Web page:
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A summer well spent

For 10 weeks this summer, 11 Shi Center Fellows devoted their time and energy to a host of different projects related to sustainability, both on the University campus and in the community. They were part of an annual student fellowship program to which any Furman students, including May graduates, are eligible to apply. The paid fellowships require full-time work and run from mid-May to mid-August.

Kelly Grant Purvis, assistant director of the Shi Center, coordinates the fellowship program and oversees the summer projects for each student. She establishes new partnerships and fosters existing ones with area organizations, publicizes the fellowships on campus, reviews the student applications, and works with the participating organizations to pair individual students with projects that best fit their interests and skills. She also maintains regular contact with the host organization supervisors and the students to ensure a mutually beneficial working relationship for both parties.

The projects were as diverse as working in the Furman Farm garden, building a geo database for every tree planted in the community by Trees Greenville, and developing conservation education programs at the Greenville Zoo. Joe Hiebert ’18 had the responsibility of gathering assessment data for Furman’s participation in the Sustainability, Tracking Assessment and Rating System (STARS) developed by the Association for the Advancement of Sustainability in Higher Education. “This fellowship has taught me what type of data is necessary to collect for a greenhouse-gas inventory, and has opened my eyes to new sustainability metrics,” Hiebert notes.

Celia Castellano ’19 served as the social media manager and content developer for the upcoming Feed & Seed, a working farm, and soon to be market, café, and distribution hub for local food based in downtown Greenville. “During my fellowship, I met the wonderful farmers, restaurant owners, and small-business owners who are all working feverishly to educate everyone about the importance of local food,” says Castellano. “I’ve learned so much about the Upstate’s food scene through this experience, and I can’t wait to share my knowledge with the rest of my Furman friends when school starts again.”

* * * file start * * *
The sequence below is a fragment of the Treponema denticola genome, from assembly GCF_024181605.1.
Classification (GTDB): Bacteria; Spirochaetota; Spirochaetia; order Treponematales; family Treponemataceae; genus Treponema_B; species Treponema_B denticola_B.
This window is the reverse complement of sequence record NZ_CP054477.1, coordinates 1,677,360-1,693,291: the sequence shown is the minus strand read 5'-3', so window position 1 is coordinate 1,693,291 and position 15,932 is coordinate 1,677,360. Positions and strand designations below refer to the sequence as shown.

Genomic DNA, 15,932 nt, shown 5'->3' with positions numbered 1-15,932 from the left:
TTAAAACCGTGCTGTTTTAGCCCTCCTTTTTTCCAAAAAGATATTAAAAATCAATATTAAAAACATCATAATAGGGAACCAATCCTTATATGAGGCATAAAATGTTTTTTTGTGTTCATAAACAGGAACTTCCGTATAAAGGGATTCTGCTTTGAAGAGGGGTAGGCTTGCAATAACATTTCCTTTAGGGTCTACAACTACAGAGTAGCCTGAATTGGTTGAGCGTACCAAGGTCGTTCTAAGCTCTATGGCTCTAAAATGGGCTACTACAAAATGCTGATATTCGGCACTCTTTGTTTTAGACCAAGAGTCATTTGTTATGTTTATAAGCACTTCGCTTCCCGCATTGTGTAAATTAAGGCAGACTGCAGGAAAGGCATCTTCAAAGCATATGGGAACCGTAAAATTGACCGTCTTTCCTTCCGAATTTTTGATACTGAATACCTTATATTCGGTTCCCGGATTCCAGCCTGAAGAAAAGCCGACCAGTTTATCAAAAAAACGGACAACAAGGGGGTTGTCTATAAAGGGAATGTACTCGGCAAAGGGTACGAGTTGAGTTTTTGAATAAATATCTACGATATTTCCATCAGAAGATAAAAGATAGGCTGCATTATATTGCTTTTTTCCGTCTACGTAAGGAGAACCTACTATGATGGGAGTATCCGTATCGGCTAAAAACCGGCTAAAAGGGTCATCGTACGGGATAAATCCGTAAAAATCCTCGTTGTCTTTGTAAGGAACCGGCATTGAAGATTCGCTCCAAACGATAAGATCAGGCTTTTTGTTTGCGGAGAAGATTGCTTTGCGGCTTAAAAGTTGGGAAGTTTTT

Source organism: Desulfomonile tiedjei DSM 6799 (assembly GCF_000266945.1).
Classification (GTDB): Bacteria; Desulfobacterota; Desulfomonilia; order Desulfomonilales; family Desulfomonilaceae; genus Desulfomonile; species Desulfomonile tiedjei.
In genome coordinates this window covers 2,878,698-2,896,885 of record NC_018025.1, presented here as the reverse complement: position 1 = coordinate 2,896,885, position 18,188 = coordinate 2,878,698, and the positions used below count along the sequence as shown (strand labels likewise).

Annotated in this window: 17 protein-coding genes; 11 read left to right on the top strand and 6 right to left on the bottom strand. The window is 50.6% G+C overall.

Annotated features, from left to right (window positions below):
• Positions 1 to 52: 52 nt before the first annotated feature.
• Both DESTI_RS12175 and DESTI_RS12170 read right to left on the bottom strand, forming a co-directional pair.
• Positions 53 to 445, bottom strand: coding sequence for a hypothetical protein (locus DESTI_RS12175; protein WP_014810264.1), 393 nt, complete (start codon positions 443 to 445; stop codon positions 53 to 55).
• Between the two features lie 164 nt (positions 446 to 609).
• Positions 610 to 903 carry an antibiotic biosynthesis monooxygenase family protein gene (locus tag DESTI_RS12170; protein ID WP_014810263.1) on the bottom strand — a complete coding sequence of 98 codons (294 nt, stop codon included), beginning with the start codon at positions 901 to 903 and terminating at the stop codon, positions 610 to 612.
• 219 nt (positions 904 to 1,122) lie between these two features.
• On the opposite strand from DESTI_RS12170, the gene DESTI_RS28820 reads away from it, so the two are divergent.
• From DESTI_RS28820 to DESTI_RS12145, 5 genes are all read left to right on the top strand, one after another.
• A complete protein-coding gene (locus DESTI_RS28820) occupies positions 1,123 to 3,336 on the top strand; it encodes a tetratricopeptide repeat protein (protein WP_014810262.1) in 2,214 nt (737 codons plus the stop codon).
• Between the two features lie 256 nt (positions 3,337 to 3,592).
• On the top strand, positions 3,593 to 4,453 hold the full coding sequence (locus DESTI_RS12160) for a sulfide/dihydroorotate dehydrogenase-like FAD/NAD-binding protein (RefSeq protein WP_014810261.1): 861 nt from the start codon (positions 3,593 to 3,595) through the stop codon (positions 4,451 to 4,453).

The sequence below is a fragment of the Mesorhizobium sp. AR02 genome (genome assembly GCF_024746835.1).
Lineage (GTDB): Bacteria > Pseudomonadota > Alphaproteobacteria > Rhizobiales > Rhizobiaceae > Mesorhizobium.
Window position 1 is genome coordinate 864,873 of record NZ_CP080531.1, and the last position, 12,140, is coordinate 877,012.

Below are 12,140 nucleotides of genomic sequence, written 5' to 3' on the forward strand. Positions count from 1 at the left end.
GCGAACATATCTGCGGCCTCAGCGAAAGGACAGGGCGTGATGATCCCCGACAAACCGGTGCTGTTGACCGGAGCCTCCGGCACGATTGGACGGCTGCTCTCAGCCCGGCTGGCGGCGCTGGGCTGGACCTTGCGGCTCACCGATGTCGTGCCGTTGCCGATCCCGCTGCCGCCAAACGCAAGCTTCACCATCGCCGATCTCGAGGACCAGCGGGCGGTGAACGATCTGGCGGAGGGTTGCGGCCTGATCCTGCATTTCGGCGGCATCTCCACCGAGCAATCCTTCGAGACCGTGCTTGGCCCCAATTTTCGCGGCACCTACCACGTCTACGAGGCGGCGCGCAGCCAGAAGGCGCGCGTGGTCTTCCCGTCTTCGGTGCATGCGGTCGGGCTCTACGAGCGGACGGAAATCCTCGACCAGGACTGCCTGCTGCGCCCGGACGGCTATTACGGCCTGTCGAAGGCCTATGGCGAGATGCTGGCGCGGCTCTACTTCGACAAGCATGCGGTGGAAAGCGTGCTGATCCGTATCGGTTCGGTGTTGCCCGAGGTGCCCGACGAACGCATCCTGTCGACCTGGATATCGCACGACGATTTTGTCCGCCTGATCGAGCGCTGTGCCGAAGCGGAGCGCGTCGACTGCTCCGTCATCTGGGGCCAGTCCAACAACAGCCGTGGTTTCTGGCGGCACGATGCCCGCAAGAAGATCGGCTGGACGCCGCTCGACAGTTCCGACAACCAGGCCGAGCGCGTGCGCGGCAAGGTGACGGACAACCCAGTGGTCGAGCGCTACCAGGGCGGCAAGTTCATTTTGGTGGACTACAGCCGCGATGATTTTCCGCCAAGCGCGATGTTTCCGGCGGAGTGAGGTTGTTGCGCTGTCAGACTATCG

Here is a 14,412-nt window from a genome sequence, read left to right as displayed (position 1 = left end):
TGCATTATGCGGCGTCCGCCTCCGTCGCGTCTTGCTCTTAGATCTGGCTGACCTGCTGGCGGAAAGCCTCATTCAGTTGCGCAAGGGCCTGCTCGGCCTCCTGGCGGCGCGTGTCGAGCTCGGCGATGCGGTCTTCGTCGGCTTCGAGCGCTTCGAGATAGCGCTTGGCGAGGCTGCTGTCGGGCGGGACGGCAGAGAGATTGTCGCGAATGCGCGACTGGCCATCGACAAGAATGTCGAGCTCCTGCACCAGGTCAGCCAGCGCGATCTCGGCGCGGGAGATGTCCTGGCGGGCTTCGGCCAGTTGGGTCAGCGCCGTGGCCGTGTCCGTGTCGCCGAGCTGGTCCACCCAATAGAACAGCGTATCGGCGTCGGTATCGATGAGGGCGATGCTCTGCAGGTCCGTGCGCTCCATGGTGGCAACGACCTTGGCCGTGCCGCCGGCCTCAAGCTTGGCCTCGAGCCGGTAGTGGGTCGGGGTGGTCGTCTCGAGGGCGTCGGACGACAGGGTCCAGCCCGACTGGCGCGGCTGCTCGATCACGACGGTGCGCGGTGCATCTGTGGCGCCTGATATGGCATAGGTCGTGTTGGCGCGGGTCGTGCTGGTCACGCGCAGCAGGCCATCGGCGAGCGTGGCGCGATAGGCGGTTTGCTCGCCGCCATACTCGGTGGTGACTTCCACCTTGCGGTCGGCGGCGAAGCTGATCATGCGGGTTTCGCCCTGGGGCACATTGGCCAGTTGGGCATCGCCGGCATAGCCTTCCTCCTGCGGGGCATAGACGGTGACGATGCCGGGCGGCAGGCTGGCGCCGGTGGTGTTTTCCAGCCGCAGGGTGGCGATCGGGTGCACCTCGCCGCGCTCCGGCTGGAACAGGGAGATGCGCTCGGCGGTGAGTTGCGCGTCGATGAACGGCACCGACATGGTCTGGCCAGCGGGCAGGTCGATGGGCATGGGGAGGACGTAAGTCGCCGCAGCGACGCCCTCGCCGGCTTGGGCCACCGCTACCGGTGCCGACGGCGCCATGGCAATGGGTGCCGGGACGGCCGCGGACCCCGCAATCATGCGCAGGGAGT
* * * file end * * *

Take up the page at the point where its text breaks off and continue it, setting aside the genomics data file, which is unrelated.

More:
Despite the sweltering heat this summer, Mary Stone, a biology major who graduated in May, worked outside supervising at-risk teens tending produce in the gardens of Mill Village Farms. Lauren Prunkl ’18 served as the crew team leader for the Village Wrench program, another Mill Village effort, which builds community and teaches responsibility through bicycle repair. She lived off-campus for the summer in housing provided by Mill Village Ministries. “Living and working in West Greenville allowed me to connect with community members,” says Lauren. Her favorite part was getting to know the youth as she worked beside them every day. “Each teen has something special to offer,” she observes. “This opportunity gives them a chance to grow and develop new skills, and it has been exciting to see that happen.”

“The Shi Center Summer Fellowship Program allows student to gain real-world work experience during their 10-week Fellowship,” states Purvis. “They go out into the community and work with local organizations to achieve a specific goal that works in concert with the goals of the organization. They make valuable community connections and learn essential and highly marketable job skills.”

It may read like a handful of small-scale projects, but all those individual efforts add up to big achievements in the community.

Learn more about the Shi Center for Sustainability.


Last updated August 11, 2016
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Clinton Colmenares
News & Media Relations Director